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PwC Earns Record Revenue of $42.4 Billion In FY 2019, Is Still the First Loser

Another Big 4 accounting firm has touted that it made more money in fiscal year 2019 than ever before. First, it was EY. Then it was Deloitte. Now today, PwC sent out its own masturbatory congratulatory press release, saying it achieved a record $42.4 billion in global revenue for the year ending June 30.

That’s a 4.3% increase over last year’s $41.3 billion (restated to $40.7 billion), or a 7% increase in local currency terms, which Big 4 firms love to use because it makes their growth seem so much bigger than it really was.

And for the fourth consecutive year, PwC will finish in second place behind Deloitte in the race for Big 4 global revenue supremacy.

The Americas region once again pulled in the most revenue for P. Dubs with $17.8 billion, almost 5% more than 2018, followed by Western Europe with $14.1 billion. The fastest-growing region was Asia, which had a 7.5% increase in revenue in 2019.

Of PwC’s core business lines, assurance made the most money with $17.4 billion, but advisory grew the most by nearly 8% over last year. Here’s the breakdown:

  • Assurance: $17.4 billion (2%)
  • Advisory: $14.4 billion (7.9%)
  • Tax and legal services: $10.7 billion (3.7%)

But the big thing PwC wants you to take away from its revenue press release is the “New World, New Skills” initiative it launched today, where the firm said it’s investing $3 billion over the next four years toward upskilling, “primarily in training our people but also in developing and sharing technologies to support clients and communities.”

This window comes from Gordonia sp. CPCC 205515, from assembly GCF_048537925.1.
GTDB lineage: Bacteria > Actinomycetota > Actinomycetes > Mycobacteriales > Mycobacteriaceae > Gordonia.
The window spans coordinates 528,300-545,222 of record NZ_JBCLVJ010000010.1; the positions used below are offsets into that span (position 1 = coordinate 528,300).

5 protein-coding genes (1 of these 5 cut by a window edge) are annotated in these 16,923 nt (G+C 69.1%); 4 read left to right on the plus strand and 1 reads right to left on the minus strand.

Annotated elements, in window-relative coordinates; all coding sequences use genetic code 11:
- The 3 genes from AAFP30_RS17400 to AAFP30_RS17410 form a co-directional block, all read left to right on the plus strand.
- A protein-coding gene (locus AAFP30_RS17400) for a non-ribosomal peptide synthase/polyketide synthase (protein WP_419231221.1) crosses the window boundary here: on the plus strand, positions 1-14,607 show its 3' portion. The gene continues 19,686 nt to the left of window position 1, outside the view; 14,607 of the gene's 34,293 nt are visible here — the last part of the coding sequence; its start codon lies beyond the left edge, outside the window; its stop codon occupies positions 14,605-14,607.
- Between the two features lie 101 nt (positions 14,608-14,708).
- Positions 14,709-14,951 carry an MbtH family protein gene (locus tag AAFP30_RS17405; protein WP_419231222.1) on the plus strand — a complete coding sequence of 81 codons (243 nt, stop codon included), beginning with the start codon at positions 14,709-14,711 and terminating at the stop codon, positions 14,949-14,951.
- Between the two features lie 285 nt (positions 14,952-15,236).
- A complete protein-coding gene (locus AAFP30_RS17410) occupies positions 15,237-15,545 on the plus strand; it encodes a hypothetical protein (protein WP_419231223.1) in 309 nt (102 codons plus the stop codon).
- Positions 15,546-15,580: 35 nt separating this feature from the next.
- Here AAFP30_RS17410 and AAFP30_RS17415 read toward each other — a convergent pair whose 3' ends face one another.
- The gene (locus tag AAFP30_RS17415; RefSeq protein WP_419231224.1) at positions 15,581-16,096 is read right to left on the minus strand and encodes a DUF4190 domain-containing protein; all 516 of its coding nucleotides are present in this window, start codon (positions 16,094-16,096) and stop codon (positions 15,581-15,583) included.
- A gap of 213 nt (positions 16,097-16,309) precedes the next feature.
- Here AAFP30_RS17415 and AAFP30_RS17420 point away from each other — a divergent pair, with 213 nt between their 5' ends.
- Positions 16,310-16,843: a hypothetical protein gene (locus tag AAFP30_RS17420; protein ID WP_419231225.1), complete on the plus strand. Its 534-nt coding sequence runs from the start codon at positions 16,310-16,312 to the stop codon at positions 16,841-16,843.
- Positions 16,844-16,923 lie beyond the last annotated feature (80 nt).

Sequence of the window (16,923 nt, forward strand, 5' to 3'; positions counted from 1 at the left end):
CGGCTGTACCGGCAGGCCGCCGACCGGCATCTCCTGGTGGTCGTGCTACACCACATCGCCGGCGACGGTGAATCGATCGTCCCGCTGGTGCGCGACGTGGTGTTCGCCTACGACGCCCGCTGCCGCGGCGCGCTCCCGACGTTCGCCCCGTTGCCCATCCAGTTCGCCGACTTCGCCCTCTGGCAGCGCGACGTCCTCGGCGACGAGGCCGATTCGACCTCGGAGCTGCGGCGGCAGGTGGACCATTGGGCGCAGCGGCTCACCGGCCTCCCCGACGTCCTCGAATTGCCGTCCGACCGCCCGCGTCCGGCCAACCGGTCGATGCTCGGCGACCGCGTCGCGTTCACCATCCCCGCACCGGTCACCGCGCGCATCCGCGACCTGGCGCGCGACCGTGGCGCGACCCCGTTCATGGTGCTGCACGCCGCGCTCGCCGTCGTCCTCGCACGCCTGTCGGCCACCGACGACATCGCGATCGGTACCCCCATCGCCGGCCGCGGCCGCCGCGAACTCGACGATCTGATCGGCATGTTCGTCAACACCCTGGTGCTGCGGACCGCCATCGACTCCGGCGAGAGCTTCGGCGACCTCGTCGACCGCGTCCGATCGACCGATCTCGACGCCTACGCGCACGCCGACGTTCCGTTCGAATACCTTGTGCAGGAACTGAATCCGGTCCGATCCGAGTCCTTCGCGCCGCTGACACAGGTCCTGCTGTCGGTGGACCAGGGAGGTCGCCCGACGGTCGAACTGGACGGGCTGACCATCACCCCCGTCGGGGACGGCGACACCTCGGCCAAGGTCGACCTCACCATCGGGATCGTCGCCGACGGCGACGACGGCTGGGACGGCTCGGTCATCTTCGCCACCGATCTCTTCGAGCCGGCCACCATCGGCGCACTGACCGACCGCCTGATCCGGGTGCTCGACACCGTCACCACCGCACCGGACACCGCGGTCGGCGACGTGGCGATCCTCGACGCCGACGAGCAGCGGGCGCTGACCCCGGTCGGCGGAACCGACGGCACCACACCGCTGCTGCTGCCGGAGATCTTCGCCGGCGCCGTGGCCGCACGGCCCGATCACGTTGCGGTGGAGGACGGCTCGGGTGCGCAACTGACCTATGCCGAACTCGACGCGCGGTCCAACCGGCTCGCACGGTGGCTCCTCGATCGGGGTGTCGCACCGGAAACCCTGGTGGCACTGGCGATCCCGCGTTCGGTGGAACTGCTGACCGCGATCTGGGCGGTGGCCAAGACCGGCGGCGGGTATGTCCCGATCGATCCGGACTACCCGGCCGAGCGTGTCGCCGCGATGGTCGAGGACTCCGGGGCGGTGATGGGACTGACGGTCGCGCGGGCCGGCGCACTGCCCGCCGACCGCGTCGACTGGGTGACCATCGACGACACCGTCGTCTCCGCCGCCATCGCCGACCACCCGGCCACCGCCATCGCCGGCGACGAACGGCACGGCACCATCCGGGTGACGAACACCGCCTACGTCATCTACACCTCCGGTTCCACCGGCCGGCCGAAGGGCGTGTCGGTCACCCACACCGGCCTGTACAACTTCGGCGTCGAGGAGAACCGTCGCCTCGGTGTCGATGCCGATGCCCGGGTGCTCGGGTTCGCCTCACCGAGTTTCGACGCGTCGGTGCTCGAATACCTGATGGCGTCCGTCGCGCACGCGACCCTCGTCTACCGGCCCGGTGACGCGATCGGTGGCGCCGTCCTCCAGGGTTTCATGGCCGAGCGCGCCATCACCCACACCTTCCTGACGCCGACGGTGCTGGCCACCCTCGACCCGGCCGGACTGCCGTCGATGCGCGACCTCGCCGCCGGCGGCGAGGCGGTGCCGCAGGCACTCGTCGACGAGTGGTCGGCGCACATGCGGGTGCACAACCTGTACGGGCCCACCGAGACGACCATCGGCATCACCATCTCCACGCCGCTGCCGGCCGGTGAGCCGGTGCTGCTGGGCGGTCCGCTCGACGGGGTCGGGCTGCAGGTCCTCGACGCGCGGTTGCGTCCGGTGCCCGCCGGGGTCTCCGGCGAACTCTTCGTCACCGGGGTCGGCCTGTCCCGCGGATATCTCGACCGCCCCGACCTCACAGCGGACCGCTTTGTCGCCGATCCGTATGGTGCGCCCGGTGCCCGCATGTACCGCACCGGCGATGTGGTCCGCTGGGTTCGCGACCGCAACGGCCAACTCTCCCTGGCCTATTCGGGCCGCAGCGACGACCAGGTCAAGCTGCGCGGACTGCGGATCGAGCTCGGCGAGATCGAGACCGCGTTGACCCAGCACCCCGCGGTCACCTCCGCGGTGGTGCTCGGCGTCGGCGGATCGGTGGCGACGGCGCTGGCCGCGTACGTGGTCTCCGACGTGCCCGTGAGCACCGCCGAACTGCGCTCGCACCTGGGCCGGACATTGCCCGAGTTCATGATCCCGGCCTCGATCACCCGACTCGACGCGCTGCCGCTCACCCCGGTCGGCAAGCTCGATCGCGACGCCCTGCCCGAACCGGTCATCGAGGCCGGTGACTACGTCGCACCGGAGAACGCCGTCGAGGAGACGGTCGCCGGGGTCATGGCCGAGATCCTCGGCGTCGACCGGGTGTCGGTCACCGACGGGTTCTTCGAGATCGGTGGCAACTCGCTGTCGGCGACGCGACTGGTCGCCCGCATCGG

PwC Global Chairman and Adrienne’s public accounting crush Bob Moritz said:

“The skills gap is an issue that goes to the heart of our purpose and we have the scale and experience to make a measurable impact. That’s why today we are launching ‘New world, New skills’ –  a commitment to tackle this important problem for our people, our clients and the communities in which we operate.”

The press release goes on to say:

Upskilling all of PwC’s 276,000 people. We will roll out different programmes that meet their particular needs, from skills academies to digital fitness apps to leadership development. A proportion of our workforce will develop specialist skills in areas including data analytics, robotics process automation and artificial intelligence for use in their work. For others, it’s about understanding the potential of new technologies so they can advise clients, communities, and other stakeholders.

Kudos to PwC and all that, but the skills gap in public accounting isn’t new. So why hasn’t a multibillion accounting firm like PwC already been investing that amount of money in its employees to give them a better chance of career success? Shouldn’t this been done years ago?

Speaking of employees, PwC’s headcount grew 10% over last year to $276,005 people. And PwC noted that 21% of its partners are women, up from 13% in 2006.

The FY 2019 Big 4 revenue scorecard currently looks like this:

  1. Deloitte ($46.2 billion)
  2. PwC ($42.4 billion)
  3. EY ($36.4 billion)
  4. KPMG (?)

KPMG will release its global revenue results in mid-December, but it’s a certainty that the House of Klynveld will be cellar-dwellers once again.